Libya is enduring almost daily attacks at the hands of nongovernment militias and Islamist militants. These undermining activities include stolen oil shipments, terrorist attacks, unlawful security checkpoints, and human rights abuses, and the list of violent and disruptive behavior at the hands of unrecognized armed militias and Islamist militants continues. We sat down with Heritage expert Charlotte Florance to better understand what is going on in Libya and who is behind these violent activities.

1. What happened in Libya after Muammar Qadhafi was killed?

Qadhafi provided a “strong arm” in Libya and with his death many of the groups that were either banned or under his control competed to fill the power vacuum. Popular revolts often unite disparate opposition groups against an unpopular regime, but once that regime is gone, so too is the unifying force behind the loosely linked rebel fighters. The Libyan uprising resulted in an unprecedented level of weapons proliferation, particularly through the unsecured borders in southern Libya. Much of the conflict in neighboring Mali was a result of arms proliferation and the large number of fighters left over from the Libyan uprising. Because security is returning to Mali, many of the arms and fighters are returning to Libya.

2. What are the main armed militias and Islamist militants active in Libya?

Numerous armed groups operate within Libya’s borders, and many are even under government control for political purposes, but the main groups unaffiliated with the government of Libya are:

  • The Zintan Revolutionaries’ Military Council is comprised of 23 militias from Zintan and the Nafusa Mountains in western Libya. They are considered to be the second-largest militia force in the country. Their area of control includes key gas and oil pipelines carrying oil from western Libya to the coast. The Zintan have periodically cut pipelines and occupied oilfields. They are strong supporters of former Prime Minister Ali Zeidan.
  • The Misrata Brigades is comprised of more than 200 militia groups and control a large number of tanks, heavy artillery pieces, and vehicles with anti-aircraft weapons. They are based in Misrata, control areas near Tripoli, and frequently clash with the Zintan militia. The group is becoming increasingly frustrated with the government and held protests that helped secure parliamentary support for sacking Zeidan.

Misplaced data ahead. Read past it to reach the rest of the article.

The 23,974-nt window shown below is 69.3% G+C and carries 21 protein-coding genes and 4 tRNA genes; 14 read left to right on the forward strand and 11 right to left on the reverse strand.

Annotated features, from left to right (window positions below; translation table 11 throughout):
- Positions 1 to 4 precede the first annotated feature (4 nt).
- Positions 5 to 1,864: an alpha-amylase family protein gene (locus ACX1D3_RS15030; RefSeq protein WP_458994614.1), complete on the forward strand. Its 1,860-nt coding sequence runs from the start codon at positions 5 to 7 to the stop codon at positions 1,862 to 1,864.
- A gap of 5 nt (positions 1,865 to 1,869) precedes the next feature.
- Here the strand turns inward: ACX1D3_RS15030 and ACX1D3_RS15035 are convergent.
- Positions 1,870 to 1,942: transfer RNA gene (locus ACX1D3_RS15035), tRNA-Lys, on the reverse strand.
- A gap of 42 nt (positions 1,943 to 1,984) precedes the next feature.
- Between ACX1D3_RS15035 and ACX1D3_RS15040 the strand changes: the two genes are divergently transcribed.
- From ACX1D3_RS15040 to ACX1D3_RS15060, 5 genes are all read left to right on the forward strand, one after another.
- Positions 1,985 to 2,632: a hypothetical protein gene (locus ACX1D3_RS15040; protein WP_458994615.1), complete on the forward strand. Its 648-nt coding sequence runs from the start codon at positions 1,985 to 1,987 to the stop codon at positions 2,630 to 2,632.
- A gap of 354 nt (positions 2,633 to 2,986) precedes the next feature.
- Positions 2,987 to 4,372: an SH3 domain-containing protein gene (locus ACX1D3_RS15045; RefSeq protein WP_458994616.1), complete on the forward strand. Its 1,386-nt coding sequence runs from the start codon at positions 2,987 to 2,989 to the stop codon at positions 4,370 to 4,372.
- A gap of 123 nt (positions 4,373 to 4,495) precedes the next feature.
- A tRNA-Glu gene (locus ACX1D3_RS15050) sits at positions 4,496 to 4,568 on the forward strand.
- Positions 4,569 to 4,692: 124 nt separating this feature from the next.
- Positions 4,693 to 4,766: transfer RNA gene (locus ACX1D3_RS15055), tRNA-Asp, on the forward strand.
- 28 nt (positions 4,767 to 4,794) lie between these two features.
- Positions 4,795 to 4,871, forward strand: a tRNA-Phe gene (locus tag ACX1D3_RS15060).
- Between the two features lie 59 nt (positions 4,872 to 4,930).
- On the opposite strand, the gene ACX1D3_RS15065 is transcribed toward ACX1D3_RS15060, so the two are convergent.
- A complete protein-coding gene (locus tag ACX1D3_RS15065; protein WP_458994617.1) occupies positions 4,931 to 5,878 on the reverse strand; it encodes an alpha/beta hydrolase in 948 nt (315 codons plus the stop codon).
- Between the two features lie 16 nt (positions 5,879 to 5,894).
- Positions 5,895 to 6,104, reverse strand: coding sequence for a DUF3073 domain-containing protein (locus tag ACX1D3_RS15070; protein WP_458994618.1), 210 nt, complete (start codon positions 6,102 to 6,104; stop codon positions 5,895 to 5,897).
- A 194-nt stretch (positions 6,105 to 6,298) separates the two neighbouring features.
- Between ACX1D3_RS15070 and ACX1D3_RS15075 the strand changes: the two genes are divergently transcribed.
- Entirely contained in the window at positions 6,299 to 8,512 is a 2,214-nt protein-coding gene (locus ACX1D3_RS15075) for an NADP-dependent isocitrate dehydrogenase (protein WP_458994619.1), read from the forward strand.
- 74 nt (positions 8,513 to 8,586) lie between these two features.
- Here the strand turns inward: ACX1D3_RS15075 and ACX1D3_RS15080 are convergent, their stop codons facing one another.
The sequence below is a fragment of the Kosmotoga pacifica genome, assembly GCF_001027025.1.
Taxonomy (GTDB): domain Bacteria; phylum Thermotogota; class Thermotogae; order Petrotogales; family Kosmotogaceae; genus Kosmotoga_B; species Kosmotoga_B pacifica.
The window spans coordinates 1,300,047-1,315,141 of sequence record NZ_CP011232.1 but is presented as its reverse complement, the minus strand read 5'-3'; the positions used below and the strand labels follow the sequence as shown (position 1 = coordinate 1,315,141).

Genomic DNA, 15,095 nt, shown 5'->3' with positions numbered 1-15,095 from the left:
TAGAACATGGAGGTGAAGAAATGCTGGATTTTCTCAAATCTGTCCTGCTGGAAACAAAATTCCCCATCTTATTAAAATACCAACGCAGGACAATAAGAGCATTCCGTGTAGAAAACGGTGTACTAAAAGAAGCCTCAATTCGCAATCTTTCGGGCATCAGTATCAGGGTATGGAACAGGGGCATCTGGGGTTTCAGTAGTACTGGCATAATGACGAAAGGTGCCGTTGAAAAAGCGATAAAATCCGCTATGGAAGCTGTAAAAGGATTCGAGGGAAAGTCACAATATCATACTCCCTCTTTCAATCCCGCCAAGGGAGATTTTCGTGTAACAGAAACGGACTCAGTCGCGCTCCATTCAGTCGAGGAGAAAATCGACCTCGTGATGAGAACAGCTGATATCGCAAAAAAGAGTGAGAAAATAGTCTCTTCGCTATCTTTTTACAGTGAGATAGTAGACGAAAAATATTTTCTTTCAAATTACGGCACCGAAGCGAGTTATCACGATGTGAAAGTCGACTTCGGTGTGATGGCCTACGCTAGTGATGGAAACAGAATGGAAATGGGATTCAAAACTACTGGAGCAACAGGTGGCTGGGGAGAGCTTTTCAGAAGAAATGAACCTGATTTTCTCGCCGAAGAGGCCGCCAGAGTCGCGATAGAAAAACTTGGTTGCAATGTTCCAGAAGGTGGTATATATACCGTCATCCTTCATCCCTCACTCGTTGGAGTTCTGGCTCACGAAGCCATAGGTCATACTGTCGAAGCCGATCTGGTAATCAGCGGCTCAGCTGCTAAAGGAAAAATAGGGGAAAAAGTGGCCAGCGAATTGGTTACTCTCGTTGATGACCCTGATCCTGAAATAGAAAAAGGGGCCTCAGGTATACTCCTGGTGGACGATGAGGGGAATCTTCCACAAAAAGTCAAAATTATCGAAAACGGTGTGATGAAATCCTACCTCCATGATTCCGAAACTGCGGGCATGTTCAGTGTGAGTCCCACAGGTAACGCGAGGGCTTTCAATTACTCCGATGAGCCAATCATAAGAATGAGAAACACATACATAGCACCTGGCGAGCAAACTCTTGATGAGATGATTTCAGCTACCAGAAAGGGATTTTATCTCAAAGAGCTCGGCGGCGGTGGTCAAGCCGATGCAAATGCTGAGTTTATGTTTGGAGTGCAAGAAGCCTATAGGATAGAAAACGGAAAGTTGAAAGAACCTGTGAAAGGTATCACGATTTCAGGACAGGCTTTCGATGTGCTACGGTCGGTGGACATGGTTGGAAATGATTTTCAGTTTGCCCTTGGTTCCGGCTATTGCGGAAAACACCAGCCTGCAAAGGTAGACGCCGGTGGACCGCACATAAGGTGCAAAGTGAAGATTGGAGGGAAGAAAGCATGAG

• The Cyrenaica Federalists want to create an autonomous region in eastern Libya around Benghazi. Ibrahim Jathran, former head of an oil protection security unit, leads the group. He now controls more than 1,000 men who have seized oil facilities in eastern Libya, cutting Libya’s oil exports in half since July 2013. He is responsible for the recent oil tanker hijacking.
  • Various Fezzan groups, based in southern Libya, are not connected—many are even in conflict with one another—but they are all situated within relative geographic proximity. Fezzan-based groups include various Arab ethnic tribes (including Qadhafi’s tribe, the Qadhadhfa) and Libya’s largest tribe, the Warfalla. Other non-Arab groups include the Tebu, a group rooted in the Tibesti Mountains of Chad; the Tuareg, a traditionally nomadic people from Niger, Mali, and Algeria; and the Fezzan, a group of Arab descendants.
  • The Libyan Islamic Movement for Change is an outgrowth of the Libyan Islamic Fighting Group (LIFG), an al-Qaeda affiliate designated as a foreign terrorist organization by the U.S. Its aim is to establish an Islamic state in Libya, and it played a role in toppling Qadhafi. LIFG led an insurgency in Libya in the 1990s, and many of the fighters participated in the war in Afghanistan against the Soviets. LIFG has strongholds in Derna and Benghazi.
  • Ansar al-Sharia (Benghazi and Derna) is an Islamist coalition based in eastern Libya that was formed during the armed rebellion in 2011. It seeks to impose Sharia law on the Libyan state and boycotted the country’s elections, declaring them to be un-Islamic. The group is a U.S.-designated foreign terrorist organization and is responsible for the attacks on the U.S. diplomatic mission in Benghazi.

3. Could the lack of ungoverned space contribute to global terrorism?

Yes. Due to virtually non-existent government-sponsored security forces and extremely porous borders, the movement terrorist groups can easily go undetected. Libya is headed down the path of a failed state—if it is not already there. So long as Libya lacks an effective government, Libyans will likely seek local militia or Islamist support to provide local security, social services, and administrative needs. The “Somalization” of Libya has already begun.

Heritage intern Kyle Bevers assisted with the research for this post.